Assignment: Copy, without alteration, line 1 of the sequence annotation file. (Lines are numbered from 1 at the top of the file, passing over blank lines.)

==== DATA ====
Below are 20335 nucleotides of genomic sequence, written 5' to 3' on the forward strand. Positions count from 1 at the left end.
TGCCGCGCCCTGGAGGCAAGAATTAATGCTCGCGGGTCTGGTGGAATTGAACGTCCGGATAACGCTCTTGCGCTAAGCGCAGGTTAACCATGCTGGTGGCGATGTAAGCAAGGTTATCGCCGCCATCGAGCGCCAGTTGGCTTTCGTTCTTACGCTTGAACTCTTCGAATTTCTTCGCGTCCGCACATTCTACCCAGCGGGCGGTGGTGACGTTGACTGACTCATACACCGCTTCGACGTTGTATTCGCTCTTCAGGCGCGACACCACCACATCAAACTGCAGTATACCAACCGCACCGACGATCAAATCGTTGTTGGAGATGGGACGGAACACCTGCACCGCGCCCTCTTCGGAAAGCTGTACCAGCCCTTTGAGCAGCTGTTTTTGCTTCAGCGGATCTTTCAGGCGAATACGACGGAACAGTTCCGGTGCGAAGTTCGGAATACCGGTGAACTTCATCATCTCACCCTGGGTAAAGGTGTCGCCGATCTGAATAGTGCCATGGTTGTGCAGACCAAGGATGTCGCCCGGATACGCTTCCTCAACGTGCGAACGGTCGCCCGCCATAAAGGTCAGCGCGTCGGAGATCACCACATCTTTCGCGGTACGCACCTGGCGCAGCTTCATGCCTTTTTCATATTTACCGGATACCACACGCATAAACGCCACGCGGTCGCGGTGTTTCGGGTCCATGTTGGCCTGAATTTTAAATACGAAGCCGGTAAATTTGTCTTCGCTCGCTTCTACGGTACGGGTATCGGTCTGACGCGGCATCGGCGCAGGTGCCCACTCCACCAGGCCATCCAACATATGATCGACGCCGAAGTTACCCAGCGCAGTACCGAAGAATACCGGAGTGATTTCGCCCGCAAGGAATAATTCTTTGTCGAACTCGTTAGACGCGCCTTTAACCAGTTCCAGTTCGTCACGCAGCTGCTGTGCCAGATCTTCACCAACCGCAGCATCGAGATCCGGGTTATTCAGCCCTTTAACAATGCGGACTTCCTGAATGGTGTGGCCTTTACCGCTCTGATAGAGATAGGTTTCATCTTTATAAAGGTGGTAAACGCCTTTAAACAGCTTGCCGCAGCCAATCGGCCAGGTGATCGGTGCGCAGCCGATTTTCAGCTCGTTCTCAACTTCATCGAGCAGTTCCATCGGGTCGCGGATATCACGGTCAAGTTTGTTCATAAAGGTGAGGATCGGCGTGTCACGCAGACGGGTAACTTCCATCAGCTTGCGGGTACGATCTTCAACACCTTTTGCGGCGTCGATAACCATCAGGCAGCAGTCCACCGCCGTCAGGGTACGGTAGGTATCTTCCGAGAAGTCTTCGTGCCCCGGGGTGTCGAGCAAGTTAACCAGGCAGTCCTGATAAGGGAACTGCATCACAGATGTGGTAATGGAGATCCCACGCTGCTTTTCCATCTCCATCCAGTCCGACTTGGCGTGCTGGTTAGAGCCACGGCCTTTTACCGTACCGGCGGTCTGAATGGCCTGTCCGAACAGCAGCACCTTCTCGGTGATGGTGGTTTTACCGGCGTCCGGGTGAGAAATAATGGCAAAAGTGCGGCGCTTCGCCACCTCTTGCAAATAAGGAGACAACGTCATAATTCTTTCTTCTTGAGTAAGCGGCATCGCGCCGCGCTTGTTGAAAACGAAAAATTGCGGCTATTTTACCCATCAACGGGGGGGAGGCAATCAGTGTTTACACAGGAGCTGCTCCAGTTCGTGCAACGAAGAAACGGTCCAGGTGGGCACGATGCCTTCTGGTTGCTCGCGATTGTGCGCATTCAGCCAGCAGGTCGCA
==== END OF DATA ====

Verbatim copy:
Below are 20335 nucleotides of genomic sequence, written 5' to 3' on the forward strand. Positions count from 1 at the left end.